culture of science

Category archives for culture of science

Finally, the Canadian government’s Tri-Agency funding councils (SSHRC, NSERC, CIHR) have released the consolidated final version of it’s open access policy. The draft version came out some time ago. The consultation process garnered quite a few responses, which the Tri-Agencies were kind enough to summarize for us. And finally it is here. I have to…

Why Science Journal Paywalls Have to Go Authors or journal editors: Who faces more pressure in the academic publishing system? STM Consultation on Article Sharing (Draft principles here) ICOLC Response to the International Association of Scientific Technical and Medical (STM) Statement A second front STM’s new publishing licenses raise antitrust concerns amid wider efforts to…

As I mentioned last week, I did a presentation at the recent Ontario Library Association Super Conference using my work on Canadian science policy as a case study in altmetrics. Here’s the session description: 802F Altmetrics in Action: Documenting Cuts to Federal Government Science: An Altmetrics Case Study The gold standard for measuring scholarly impact…

The default mode, politically-speaking, for most scientists seems to be professionally neutral. In other words, most scientists would tend to see their personal political beliefs as more or less completely separate from their work as scientists. Even for politically sensitive topics like climate change, the tendency is to focus on the the best available evidence…

On May 20th, 2013 I published my most popular post ever. It was The Canadian War on Science: A long, unexaggerated, devastating chronological indictment. In it, I chronicled at some considerable length the various anti-science measures by the current Canadian Conservative government. The chronological aspect was particularly interesting as you could see the ramping up…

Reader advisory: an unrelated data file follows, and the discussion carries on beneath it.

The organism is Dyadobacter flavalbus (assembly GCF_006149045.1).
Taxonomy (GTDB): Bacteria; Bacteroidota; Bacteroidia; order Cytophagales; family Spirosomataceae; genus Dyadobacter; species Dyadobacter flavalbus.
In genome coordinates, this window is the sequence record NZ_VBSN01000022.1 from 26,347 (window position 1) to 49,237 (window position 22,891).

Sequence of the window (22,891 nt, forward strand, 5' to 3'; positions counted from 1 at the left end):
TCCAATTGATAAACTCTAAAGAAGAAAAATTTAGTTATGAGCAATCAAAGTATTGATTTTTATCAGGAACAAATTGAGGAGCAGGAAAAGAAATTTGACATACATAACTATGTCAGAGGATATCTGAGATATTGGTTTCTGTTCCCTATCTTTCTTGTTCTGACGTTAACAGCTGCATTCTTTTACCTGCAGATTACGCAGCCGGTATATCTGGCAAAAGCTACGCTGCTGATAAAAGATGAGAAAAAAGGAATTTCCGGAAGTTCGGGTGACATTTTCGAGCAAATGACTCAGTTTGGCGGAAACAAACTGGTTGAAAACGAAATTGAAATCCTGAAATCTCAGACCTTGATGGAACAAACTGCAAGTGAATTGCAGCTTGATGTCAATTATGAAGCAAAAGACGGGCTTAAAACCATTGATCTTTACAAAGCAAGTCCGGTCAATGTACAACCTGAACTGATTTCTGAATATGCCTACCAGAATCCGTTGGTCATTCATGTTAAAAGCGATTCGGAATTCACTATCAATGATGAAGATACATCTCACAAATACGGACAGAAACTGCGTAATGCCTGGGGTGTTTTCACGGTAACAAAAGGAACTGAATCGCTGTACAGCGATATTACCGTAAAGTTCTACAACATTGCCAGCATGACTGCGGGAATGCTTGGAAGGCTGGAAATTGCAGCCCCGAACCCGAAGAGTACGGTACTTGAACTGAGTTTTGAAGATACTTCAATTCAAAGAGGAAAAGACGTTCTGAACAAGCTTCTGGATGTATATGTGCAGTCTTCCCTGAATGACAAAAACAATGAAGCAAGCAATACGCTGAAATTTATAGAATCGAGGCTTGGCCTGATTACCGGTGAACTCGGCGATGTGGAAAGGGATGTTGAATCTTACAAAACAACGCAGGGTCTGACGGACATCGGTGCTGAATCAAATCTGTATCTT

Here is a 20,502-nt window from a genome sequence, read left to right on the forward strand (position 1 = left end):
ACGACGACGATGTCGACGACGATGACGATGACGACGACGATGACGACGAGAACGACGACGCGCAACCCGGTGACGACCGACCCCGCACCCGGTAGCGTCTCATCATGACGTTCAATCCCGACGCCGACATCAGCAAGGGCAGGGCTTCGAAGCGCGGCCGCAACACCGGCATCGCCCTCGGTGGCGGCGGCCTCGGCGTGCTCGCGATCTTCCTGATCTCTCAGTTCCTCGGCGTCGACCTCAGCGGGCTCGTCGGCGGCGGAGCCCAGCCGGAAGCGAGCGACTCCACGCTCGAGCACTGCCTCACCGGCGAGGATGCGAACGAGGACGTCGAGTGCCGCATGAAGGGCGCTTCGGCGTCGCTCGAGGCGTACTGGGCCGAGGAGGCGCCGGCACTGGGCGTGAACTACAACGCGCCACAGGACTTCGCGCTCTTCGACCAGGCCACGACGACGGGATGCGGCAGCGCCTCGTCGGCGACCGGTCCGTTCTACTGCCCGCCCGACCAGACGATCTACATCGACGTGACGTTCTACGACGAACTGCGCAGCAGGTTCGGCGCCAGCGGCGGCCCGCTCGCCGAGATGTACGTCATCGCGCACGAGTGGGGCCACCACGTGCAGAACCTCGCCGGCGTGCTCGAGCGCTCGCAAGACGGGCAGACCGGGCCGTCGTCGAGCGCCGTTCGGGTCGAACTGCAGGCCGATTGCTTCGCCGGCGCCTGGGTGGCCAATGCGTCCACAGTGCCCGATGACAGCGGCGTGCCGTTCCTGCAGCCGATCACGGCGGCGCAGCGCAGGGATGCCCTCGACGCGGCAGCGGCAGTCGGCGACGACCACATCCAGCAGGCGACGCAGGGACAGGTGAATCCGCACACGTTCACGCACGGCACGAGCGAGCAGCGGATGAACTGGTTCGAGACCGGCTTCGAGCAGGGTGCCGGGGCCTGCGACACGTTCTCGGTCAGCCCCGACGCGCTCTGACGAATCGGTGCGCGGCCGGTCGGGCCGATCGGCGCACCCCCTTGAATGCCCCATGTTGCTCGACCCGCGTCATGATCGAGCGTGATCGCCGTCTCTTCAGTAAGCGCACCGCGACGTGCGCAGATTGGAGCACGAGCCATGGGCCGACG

I’m doing a presentation at this week’s Ontario Library Association Super Conference on a case study of my Canadian War on Science work from an altmetrics perspective. In other words, looking at non-traditional ways of evaluating the scholarly and “real world” impact of a piece of research. Of course, in this case, the research output…

Around the Web: Science Policy!

Science Advice: Cultivating the necessary functions in Canada A rough guide to science advice Principles and politics of scientific advice What do policymakers want from academics? Tips for Academics Who Want to Engage Policymakers Top 20 things scientists need to know about policy-making Top 20 things politicians need to know about science 12 things policy-makers…

Yes, it has become a trilogy. The two Twitter rants I recapped here sparked more angst and anguish in me, prompting me to write a third rant. As it became ready for Twitter publication and approached 800 words, it also became clear that this particular rant was fast outgrowing what I could reasonably expect people…

Twitter is a great place to rant and rave sometimes. You can feel free to let loose and say what you’re thinking without necessarily feeling that you need to have completely well-formed ideas. The enforced brevity can sometimes also be a plus, as it forces you to distill what you want to say to the…

To continue the recent American Association for the Advancement of Science theme, I present the text of a recent open letter I signed to the AAAS concerning their new journal Science Advances. Thanks to Jonathan Tennant for spearheading this effort. You can read more about the rationale behind writing the letter and the process involved…

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